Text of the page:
Another Baker Throws His Hat into the Ring

Gale Horton Gay | 9/4/2013, 3 p.m.
For years Rushern Baker IV expressed his political views through his art. Now he's seeking a much more direct approach. ...
In his bid for a Maryland House of Delegates' seat, Rushern Baker IV presses the flesh at the Greenbelt Labor Day Parade. (Courtesy of Theo Linder)

For years Rushern Baker IV expressed his political views through his art. Now he’s seeking a much more direct approach. He wants voters to send him to Annapolis.

Baker, 25, said he’s a candidate for the Maryland House of Delegates in District 22, and he used Greenbelt’s Labor Day parade on Monday, Sept. 2 as his first campaign event to shake hands and make his candidacy known.

“I want the residents of Greenbelt to know that I love their city just as much as they do, and I see a lot of opportunities for growth here,” said Baker. “Greenbelt’s history, sense of pride and community involvement make it unique, and I will work hard in Annapolis to make sure they have someone representing their interests.”

Baker is seeking one of the three District 22 House seats in 2014. Currently those seats are occupied by delegates Tawana P. Gaines, Anne Healy and Alonzo T. Washington. All three will be up for re-election with the top three vote-getters taking office.

An educator who lectures at the University of Maryland, College Park on drawing and two-dimensional design, Baker previously coordinated a publicly funded mobile arts program for youth. He’s the current artist-in-residence for Gateway Community Development Corporation in Brentwood.

He’s also the son of Prince George’s County Executive Rushern L. Baker III and said he’s been inspired by his father’s leadership, which he called “undeniably beneficial for Prince George’s County.”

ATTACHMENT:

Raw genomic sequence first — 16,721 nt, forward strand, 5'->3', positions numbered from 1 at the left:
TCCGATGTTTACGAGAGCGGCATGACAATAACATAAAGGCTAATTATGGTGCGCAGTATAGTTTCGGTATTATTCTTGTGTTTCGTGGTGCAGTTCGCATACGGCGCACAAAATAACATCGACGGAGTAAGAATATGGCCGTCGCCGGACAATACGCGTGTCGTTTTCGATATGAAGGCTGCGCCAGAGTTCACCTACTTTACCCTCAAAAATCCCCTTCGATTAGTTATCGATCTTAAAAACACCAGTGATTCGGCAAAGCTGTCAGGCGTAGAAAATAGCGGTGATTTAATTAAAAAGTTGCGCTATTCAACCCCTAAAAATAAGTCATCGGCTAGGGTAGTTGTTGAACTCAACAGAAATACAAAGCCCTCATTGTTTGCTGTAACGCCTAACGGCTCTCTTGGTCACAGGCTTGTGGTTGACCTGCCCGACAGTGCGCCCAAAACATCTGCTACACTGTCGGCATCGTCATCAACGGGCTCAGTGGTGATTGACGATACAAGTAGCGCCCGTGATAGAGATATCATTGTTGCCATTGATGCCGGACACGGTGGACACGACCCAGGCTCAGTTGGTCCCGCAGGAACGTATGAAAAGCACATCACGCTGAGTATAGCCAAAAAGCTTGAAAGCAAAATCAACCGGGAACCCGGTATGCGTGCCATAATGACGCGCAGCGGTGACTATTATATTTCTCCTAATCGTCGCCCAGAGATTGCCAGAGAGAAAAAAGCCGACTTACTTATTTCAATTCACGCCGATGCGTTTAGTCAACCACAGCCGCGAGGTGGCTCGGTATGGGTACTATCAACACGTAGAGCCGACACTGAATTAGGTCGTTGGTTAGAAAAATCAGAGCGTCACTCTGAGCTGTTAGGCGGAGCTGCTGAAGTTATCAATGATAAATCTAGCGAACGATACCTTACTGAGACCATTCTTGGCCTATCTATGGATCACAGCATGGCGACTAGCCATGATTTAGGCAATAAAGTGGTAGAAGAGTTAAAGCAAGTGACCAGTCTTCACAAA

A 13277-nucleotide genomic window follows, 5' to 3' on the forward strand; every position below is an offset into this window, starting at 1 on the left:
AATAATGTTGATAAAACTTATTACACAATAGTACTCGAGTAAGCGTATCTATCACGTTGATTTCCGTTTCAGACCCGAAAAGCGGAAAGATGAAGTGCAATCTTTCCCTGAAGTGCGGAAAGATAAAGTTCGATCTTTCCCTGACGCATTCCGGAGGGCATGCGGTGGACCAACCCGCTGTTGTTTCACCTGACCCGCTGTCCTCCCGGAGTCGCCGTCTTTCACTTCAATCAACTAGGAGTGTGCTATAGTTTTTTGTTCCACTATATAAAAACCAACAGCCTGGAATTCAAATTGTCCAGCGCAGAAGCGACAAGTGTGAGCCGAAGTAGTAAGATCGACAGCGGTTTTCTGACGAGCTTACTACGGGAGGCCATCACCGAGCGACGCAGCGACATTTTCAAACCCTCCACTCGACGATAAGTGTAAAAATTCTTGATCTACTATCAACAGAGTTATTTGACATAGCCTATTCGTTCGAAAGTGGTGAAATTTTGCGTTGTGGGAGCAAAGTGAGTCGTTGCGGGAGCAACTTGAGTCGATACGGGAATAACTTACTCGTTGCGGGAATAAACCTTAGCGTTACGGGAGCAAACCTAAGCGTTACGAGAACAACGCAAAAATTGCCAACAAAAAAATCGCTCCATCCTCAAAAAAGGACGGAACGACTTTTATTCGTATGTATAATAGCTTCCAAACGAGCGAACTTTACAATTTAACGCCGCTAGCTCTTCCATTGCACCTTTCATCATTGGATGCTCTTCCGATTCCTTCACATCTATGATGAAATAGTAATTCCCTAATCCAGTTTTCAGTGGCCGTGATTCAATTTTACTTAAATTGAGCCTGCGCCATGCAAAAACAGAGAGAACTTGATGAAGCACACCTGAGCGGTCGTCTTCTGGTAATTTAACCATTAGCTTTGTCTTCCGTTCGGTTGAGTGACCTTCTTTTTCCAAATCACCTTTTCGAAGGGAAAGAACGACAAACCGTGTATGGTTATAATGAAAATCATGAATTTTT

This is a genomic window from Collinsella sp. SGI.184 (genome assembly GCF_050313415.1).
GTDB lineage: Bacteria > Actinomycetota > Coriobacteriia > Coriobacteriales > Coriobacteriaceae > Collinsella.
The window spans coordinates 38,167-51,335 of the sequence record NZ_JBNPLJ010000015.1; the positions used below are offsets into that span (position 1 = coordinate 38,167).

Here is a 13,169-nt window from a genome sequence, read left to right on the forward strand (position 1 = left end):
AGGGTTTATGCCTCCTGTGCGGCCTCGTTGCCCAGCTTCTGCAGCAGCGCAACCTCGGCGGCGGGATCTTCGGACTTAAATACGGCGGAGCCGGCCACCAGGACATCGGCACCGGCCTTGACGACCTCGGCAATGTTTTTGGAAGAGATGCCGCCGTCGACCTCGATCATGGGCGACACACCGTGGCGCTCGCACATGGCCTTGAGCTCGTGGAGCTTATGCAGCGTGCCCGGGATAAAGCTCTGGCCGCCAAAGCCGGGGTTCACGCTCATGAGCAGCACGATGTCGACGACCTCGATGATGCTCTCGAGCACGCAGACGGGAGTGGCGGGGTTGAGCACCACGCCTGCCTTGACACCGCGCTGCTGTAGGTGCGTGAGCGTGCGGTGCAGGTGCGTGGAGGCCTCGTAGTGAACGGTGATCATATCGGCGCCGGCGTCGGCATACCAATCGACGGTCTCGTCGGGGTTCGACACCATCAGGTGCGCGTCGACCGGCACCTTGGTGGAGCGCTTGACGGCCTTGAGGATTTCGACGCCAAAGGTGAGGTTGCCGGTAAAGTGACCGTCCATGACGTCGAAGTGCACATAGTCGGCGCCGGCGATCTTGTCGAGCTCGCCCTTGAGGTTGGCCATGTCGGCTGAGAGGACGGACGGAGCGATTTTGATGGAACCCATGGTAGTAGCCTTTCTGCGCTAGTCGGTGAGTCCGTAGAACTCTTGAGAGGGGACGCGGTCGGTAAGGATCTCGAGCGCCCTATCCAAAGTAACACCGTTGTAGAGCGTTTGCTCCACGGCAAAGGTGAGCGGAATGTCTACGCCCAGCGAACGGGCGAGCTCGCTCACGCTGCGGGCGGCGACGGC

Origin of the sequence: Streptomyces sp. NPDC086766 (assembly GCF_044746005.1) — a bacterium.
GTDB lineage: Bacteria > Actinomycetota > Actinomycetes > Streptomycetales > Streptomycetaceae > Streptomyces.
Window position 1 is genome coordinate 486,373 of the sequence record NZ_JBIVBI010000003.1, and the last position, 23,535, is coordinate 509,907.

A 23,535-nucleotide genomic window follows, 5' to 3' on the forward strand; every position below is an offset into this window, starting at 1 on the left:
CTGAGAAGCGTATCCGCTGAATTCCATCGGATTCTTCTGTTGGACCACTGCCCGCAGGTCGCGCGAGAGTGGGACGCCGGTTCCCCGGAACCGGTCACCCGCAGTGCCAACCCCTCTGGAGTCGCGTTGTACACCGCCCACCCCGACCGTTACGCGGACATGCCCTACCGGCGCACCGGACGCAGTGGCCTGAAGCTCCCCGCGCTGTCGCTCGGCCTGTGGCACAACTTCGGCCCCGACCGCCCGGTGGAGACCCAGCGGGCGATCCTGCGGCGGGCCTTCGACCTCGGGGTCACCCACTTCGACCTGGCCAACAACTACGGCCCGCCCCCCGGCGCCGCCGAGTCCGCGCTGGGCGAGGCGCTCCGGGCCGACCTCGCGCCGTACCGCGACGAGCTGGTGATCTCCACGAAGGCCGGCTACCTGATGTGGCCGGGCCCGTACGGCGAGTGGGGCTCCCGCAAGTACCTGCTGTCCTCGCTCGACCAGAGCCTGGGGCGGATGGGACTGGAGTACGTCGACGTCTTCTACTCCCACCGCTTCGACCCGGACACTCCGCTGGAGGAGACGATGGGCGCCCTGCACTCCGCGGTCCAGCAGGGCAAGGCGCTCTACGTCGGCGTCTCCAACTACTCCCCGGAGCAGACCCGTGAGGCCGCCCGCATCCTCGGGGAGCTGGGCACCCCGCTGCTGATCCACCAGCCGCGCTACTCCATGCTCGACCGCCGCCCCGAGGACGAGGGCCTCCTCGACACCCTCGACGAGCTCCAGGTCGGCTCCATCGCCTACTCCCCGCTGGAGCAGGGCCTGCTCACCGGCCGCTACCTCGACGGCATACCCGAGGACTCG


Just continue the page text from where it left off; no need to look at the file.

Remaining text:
He acknowledged that politics is in his blood, recalling knocking on doors at age six when his father campaigned and continually having political debates at the family dinner table.

Asked about two Bakers in the political arena, the younger Baker said, “We are going to serve in different roles, different issues.”

This is Baker’s first bid for public office.

“I think right now is the time to capitalize on the momentum in the county,” he said of the growth and development taking place in areas such as the Gateway Arts District. “If we don’t strike now, it will be a lost opportunity.”

He said he wants to advocate on behalf of residents to ensure that the district receives the resources it deserves.

Baker said “fresh, young leadership” is needed.

He also said that he wants to see the arts, which he described as the catalyst for much of the current development in the district, to continue to be cultivated and advanced.

“I really feel like the 22nd [district] could be the mecca for culture,” he said, citing the influx of “great restaurants, great live performances, [and] cool galleries.”

In July during an hour-long talk at the 39th Street Gallery in Brentwood, Baker, described his evolution as an artist and how politics and foreign affairs factor into his work.

“I want my paintings to generate a discourse around policy, especially foreign policy,” said Baker.

Baker attended Suitland High School before going to The Cooper Union for the Advancement of Science and Art in New York City to pursue a bachelor of fine arts degree and then to Yale University in New Haven, Conn., for his master of fine arts degree.

In the past year, he exhibited his work at the Reginald Ingraham Gallery in Los Angeles, Museum of Contemporary African Diasporan Arts in Brooklyn, N.Y., Motus Fort and Koki Arts in Tokyo and Yale University. He also recently co-curated “On the Verge,” an exhibition recognizing Prince George’s County artists in Annapolis.

During his talk, Baker projected images of his works on a wall.

One of his themes was suburban architecture and he showed a piece titled “Gerrymander” with a bright yellow line cutting down the center. Another painting has President Barack Obama outfitted as an astronaut with a predator drone in the background. Baker, who volunteered for the Obama campaign in New Hampshire, said he wanted to capture the angst and elation of an African American in the White House but also with a foreshadowing of things to come. A piece with dominant colors of blue, orange, green and gray was related to the war in Afghanistan and Iraq and several others showed explosions, missiles, tanks, predator drones and other war-themes.